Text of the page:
A couple miles into the trail and things start to get a bit wet. Also the trial becomes a lot more rugged. Boulders, loose stones, tree roots, you definitely need to be looking where you are walking.
A closer look at one of the many mossy water features flooding the trail.
Whenever there was a large stone in the trail, like the one above, I would sometimes see a wet footprint from the trail runner. This eventually became my makeshift distance calculator. So every time I figured I had finally made it past his give up point, and then discovered another footprint, I would comically curse him.
Quite a bit further up the trail, bits of sunlight was beginning to break through the trees.
I must be getting close, the trees are getting smaller and the snow is becoming much more prevalent.
Taking a break to photograph the now snow covered trail, I slowly realized that the only tracks I was seeing were deer tracks. This was it! I had officially passed the point of the running man. Or he morphed into a deer. So if this was where he gave up, then I must be getting close to Deer Lake.
Snow covered trails, frozen creeks, and deer tracks were becoming a common sight.
Hiking through the snow wasn't too bad. Thankfully it was mostly hard packed and only compressed a little when you walked.
After a bit more hiking through the snow, I could now see an opening through the trees.
Wait a minute. I had been on the trail for over an hour since I passed running man. That means he didn't make it anywhere close at all. That's the last time I gauge my calculations on that scheme.
Breaking out of the trees I was greeted with this astonishing view of a partially frozen Deer Lake.
This is what I have been looking for. Nowhere in my portfolio do I have a wintery lake landscape that is untouched from other inhabitants or hikers. Camping in the freezing rain and hiking up rocky flooded and frozen trails have made it more than worth it.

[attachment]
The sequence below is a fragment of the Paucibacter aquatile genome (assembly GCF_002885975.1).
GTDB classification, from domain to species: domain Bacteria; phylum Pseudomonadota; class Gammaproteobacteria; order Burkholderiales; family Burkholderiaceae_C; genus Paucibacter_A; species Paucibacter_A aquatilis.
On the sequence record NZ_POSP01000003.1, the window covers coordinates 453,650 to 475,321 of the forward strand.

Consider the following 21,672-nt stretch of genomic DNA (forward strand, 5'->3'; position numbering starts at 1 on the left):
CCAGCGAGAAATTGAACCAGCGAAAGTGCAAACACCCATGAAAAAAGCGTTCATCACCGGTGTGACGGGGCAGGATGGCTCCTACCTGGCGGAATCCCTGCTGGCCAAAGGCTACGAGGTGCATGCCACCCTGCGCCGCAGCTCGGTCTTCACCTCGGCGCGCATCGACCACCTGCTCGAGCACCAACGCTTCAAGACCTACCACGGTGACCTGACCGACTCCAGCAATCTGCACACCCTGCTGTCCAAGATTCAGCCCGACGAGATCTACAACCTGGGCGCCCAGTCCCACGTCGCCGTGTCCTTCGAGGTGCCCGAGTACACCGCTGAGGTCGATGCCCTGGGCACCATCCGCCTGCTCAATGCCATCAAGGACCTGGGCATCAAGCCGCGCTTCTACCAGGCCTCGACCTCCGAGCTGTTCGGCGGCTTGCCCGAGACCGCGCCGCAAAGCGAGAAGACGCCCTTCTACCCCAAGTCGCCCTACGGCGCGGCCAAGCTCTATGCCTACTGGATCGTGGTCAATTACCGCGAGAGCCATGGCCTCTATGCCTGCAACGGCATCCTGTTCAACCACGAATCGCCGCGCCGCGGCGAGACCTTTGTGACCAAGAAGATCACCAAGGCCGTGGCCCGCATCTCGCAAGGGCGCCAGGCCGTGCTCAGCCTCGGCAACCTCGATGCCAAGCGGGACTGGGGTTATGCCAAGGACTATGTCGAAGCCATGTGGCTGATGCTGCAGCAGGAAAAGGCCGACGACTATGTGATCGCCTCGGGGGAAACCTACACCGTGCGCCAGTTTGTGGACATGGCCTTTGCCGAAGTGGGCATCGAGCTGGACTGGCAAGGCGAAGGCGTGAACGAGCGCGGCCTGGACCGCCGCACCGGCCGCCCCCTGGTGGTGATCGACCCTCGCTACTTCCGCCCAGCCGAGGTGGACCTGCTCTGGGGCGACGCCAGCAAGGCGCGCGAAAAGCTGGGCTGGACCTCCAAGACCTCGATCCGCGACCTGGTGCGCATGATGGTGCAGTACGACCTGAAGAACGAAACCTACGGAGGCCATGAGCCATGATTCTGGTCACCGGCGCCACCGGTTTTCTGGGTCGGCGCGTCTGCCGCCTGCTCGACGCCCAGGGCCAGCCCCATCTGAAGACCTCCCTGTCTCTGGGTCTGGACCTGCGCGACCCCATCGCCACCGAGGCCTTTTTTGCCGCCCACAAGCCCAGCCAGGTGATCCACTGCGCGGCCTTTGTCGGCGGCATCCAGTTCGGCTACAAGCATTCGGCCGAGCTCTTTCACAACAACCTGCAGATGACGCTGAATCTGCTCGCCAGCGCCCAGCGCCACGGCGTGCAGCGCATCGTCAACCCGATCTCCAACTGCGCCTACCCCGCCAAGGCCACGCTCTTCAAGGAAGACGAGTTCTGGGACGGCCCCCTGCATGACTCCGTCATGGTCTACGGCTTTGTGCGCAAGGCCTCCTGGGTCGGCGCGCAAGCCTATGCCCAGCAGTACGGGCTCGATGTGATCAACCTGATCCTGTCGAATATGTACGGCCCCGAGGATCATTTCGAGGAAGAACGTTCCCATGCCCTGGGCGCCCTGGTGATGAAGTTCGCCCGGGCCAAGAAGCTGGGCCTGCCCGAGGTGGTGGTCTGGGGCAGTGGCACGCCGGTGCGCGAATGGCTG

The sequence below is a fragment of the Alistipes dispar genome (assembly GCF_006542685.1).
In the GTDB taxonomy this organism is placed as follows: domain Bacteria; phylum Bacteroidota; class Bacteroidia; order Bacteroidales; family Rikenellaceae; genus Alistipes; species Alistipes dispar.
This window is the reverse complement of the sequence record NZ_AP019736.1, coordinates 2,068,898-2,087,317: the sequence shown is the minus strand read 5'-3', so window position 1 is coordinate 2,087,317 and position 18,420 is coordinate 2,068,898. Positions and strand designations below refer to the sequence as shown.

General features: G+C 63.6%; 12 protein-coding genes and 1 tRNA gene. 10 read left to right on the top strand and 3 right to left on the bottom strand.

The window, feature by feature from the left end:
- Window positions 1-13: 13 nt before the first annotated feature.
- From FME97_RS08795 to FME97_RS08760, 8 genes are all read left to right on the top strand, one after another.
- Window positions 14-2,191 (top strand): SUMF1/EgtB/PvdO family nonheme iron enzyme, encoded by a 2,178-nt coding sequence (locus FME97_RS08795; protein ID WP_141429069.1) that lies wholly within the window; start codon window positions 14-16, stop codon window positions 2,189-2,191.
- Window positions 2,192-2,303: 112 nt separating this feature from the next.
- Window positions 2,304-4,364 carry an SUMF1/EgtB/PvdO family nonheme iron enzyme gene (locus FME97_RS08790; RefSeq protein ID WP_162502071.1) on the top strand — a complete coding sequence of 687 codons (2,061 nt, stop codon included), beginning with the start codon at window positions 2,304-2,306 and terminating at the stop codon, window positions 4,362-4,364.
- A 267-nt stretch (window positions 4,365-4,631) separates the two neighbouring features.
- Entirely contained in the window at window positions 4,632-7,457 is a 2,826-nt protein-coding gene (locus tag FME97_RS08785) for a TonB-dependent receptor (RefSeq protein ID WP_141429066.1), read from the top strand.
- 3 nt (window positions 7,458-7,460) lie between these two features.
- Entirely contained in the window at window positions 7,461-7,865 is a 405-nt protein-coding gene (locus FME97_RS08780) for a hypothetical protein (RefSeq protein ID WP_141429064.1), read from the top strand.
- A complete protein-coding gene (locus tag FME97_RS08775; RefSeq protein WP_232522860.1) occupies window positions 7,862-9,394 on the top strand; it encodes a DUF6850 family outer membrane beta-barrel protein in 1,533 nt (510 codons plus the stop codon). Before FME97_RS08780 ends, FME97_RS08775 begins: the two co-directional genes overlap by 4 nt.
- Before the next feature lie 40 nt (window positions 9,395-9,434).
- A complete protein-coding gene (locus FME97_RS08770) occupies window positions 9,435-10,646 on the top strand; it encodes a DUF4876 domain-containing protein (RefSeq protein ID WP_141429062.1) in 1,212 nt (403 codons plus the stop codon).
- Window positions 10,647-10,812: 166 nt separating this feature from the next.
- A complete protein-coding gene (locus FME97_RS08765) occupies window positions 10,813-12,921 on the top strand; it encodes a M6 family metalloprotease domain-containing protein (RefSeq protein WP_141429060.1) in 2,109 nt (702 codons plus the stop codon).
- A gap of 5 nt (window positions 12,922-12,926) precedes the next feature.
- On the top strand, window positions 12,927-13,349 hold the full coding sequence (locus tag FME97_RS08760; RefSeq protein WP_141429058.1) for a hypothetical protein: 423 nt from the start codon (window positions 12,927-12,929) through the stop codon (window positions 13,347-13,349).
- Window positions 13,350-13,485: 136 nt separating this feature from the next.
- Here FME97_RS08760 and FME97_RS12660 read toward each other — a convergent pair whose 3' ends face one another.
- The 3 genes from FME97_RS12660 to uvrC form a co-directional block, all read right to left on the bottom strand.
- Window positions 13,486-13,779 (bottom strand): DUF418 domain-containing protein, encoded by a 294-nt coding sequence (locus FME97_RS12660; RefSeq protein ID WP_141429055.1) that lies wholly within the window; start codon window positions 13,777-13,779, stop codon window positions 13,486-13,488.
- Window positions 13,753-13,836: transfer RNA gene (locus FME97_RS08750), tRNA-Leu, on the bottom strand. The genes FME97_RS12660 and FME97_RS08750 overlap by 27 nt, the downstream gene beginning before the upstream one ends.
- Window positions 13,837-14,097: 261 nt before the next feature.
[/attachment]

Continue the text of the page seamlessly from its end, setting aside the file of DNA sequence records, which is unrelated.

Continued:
From this view point, I'm standing on a little bridge that crosses the river from the lake. A little out of breath and hungry, I decided this would be a good spot for a break and give myself some time to take in the view.
After break time was over, I planned to head to the left and tackle the lake trail in a counter-clockwise fashion.
While the trail was mostly covered in snow, you could still make out where you needed to go.
Looking back at where I came from.
Straight across the lake. The trees in the shadows still have their snow.
Halfway around the lake is a slough like area. In the shot above, you can seen the show covered boardwalk that takes you over the (now frozen) marshy grass.
Halfway across the snowed in boardwalk.
While the surface is frozen, water sill moves underneath.
Shooting into the sun. I rarely use lens hoods these days. I kind of prefer the shot to blow out or get flares if I am aiming into the sun. It just feels more natural to me.
With all the campsite around the lake snowed in and closed for winter, you can tell no one else has been up here for a little while.
Looking back, almost across the slough.
Here's where things got a little tricky. The path takes you right to the river's edge. But with all the show, it's hard to tell where the land stops and the lake starts. Not wanting to take any risks, I packed up the camera gear and hiked as close to the trees as possible.
Here's a shot of where I just was. It's hard to tell but that mound that goes down to the lake is where the trail was.
Into the shadow side of the lake, the trail is almost indistinguishable. Never seeing the sun, the snow rarely melts and just piled up on itself. This really slowed me down, I had to use a bit of guess work to figure where the trail might be. The good part was when ever there was a small creek, you could see a snow covered boardwalk. This kept me close enough.
After making it all the way around Deer Lake, I took one last break. I wanted to absorb as much of that gorgeous view as I could, before making the long hike back to the car.
So there you have it. Sol Duc Falls and Deer Lake in the Olympic National Park. It was quite the adventure, especially with the camping in the freezing weather. Will I come back here? I'm not sure. There are so many other trails and sights in the Olympics that it would hard to justify coming back to the same one.
What I would have done differently is I would have backpacked in half way and camped at one of the primitive sites. That would have been a bit more enjoyable, plus I would have had more energy to continue the hike past Deer Lake.
Now if it was in the summertime. One of the campsites up at the lake would be premo. I can only imagine what that's like in the summer.
Well that's it. And as per usual, here is a map of the hike with a few stats for you. Thanks for reading!
While my father was visiting during the summer break, I took him out to the falls. I decided I would like to see how the falls look when it's a bit warmer out. Definitely a whole new perspective.
Here's a screen grab from the route I tracked on WentHiking.com